individual’s needs and expectations. In a larger department, the position

may report to a level below the hiring manager. In this situation,

you should speak with both persons.

• When does the position have to be filled, and how much does it pay?

A manager may demand a quick hire. Before you rush to offer the job

to the first available candidate, remember that the cost of hiring the

wrong person is potentially higher than leaving the position vacant.

The wrong person can make expensive mistakes or cause dissatisfac-

tion and turnover among other employees. Set realistic hiring timelines

that also take into account the availability of necessary

resources such as space, equipment, training, and supervision.

If you are filling an existing position, find out what the pay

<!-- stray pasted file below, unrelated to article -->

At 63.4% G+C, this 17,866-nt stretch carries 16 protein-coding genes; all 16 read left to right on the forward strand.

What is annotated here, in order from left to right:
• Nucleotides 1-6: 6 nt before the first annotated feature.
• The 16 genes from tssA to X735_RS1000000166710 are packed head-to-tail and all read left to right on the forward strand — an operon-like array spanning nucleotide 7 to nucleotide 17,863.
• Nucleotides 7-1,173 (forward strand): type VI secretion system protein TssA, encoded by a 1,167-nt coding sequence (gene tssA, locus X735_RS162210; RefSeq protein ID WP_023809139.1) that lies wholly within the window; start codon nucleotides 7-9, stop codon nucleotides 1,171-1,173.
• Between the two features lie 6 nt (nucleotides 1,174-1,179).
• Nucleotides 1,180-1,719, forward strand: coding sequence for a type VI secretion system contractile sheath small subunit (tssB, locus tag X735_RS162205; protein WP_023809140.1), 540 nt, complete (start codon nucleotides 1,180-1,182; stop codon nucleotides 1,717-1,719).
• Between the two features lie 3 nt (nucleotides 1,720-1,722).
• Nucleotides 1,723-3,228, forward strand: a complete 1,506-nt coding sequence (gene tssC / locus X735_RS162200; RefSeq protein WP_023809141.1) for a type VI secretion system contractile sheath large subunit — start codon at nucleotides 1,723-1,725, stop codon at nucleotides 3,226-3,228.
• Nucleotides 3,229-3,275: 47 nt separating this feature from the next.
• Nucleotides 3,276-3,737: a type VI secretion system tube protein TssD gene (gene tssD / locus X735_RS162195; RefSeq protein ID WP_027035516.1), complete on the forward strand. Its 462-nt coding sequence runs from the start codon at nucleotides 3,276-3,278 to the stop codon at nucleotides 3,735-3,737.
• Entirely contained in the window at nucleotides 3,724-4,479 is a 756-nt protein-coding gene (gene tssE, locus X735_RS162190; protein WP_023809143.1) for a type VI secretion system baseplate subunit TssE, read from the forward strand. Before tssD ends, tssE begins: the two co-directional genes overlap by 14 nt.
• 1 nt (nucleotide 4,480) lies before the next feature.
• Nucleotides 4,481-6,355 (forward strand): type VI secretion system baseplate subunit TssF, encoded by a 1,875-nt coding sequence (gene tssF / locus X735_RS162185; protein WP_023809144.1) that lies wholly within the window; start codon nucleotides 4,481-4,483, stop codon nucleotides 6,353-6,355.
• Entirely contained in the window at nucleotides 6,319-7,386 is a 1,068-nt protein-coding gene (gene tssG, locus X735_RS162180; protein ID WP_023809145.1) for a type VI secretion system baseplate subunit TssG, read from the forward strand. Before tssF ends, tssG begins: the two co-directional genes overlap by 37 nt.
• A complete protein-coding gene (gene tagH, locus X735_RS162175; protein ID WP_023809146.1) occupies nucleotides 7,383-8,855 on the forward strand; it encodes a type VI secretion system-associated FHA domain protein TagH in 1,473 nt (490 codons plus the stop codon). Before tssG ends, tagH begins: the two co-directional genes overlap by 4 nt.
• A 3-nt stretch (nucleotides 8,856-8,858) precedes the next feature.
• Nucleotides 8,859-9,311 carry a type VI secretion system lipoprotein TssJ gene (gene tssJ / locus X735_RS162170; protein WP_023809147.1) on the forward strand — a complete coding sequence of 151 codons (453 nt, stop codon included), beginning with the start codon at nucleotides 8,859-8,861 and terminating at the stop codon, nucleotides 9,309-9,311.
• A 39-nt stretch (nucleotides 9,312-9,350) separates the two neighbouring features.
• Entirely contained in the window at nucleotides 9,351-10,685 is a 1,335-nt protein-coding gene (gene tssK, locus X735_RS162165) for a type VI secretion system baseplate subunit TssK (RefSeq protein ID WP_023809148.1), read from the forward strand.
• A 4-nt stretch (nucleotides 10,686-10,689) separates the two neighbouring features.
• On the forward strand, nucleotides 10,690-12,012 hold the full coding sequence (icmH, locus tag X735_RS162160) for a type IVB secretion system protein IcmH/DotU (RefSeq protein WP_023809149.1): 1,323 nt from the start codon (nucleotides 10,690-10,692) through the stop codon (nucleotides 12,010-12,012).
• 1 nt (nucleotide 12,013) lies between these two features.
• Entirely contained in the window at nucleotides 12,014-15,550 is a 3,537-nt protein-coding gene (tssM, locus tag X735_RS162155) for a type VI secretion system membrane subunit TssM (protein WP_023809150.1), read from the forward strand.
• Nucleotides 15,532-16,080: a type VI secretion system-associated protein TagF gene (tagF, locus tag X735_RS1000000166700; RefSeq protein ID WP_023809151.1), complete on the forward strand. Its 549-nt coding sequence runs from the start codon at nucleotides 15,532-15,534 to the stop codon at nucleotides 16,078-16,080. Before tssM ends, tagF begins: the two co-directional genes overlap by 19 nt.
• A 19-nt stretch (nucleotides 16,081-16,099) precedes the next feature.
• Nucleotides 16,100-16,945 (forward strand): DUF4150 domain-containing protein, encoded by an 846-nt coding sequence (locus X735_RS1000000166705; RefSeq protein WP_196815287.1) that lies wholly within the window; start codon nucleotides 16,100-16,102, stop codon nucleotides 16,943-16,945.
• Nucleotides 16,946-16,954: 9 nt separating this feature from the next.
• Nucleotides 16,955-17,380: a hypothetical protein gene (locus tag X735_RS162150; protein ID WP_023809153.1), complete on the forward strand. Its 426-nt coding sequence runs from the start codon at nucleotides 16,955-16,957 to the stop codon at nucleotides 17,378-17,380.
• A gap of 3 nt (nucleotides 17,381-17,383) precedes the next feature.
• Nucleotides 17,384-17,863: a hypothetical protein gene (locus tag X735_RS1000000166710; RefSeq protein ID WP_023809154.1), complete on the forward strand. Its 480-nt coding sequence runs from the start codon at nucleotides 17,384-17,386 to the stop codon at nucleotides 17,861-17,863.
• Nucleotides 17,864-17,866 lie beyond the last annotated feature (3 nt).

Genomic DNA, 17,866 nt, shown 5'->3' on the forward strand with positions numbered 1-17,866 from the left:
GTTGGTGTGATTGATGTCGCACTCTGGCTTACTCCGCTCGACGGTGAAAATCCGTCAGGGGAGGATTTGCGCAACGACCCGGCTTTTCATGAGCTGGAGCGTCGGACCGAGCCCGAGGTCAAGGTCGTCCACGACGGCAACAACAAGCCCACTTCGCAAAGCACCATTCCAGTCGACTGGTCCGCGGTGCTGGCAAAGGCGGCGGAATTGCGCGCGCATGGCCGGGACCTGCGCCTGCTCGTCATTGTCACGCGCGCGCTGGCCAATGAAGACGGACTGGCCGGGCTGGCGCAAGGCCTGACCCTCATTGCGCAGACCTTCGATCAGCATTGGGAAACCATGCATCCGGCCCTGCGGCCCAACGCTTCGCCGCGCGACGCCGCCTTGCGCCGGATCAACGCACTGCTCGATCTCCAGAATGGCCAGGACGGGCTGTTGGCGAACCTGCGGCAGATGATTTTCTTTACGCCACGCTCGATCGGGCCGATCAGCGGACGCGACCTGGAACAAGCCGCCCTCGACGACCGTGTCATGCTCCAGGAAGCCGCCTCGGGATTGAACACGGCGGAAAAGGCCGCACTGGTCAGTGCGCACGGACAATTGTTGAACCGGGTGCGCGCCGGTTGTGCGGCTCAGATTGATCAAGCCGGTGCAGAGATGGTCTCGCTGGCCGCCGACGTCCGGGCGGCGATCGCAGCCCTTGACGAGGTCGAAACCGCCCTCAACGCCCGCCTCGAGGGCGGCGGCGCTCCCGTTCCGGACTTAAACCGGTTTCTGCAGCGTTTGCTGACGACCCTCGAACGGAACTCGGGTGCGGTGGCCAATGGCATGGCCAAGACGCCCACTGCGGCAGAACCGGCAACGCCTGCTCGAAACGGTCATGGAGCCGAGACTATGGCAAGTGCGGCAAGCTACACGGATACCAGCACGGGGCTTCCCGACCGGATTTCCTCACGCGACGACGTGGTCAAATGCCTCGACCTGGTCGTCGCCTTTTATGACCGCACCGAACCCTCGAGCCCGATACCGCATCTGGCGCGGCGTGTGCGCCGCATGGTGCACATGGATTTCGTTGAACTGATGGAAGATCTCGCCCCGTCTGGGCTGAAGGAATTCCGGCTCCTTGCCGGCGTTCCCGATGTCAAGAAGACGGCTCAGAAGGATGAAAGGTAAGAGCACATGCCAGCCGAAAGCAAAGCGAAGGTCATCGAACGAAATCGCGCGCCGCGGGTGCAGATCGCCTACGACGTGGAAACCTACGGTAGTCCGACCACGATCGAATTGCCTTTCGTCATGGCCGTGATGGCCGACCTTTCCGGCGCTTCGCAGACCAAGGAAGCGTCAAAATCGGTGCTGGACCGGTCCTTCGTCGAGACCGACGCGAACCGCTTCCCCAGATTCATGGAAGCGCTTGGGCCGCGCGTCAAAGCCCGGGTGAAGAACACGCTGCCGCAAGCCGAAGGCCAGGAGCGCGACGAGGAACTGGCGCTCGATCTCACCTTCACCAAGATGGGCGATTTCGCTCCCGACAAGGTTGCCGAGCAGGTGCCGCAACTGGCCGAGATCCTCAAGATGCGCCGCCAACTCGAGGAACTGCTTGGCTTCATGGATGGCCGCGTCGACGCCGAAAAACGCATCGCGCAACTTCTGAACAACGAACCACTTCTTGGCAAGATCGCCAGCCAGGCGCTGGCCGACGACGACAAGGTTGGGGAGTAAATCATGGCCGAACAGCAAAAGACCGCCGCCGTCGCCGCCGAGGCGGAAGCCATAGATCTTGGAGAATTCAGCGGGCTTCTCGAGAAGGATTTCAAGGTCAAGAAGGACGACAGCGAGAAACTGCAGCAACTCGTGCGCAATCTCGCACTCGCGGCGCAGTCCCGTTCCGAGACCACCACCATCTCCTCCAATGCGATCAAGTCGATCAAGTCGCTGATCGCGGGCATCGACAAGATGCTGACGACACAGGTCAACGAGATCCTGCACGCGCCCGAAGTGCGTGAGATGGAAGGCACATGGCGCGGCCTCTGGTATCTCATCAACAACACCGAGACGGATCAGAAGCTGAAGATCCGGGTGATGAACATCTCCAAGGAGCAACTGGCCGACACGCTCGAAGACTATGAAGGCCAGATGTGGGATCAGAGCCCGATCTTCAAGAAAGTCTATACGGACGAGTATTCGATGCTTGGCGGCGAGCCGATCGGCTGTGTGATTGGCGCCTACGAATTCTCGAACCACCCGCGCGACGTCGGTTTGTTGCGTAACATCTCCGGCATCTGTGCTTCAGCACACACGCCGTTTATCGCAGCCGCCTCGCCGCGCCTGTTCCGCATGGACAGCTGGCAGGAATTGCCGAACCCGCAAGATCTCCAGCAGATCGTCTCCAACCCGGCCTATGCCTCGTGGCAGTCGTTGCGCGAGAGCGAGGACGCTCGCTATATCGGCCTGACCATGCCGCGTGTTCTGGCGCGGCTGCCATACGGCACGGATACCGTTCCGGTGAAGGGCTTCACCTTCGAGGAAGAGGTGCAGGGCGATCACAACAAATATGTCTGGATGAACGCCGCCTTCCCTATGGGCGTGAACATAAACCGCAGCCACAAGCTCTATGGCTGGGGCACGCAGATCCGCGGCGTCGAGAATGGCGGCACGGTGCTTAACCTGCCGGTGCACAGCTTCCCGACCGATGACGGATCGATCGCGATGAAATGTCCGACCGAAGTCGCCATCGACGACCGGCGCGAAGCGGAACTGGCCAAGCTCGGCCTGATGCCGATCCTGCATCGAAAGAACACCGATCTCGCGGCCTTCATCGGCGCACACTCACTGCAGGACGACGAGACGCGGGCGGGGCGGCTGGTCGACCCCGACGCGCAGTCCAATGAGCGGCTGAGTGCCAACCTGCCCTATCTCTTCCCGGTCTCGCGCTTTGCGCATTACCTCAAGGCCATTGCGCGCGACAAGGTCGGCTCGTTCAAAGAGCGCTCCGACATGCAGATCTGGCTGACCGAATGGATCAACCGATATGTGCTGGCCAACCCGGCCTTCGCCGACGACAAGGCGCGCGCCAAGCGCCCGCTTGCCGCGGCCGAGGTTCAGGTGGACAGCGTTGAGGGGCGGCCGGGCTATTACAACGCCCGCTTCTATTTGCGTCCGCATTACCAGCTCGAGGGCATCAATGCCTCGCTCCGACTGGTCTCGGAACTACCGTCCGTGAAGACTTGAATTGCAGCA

range has been in the past. If it is a new position, ensure that the pay

rate is appropriate. If your company paid sign-on bonuses, relocation

expenses, or other incentives or special benefits in the past,

determine if they are available for this position and, if so, how much

money is available. Extra perks are far less common when candidates

are plentiful but may be necessary in industries or environments

where skills shortages exist.

• Who needs to meet or interview this person, and who will make the job

offer? Identify everyone who needs to be part of the hiring decision

and determine their general availability to conduct interviews.Also,

think about people who will be helpful in attracting candidates.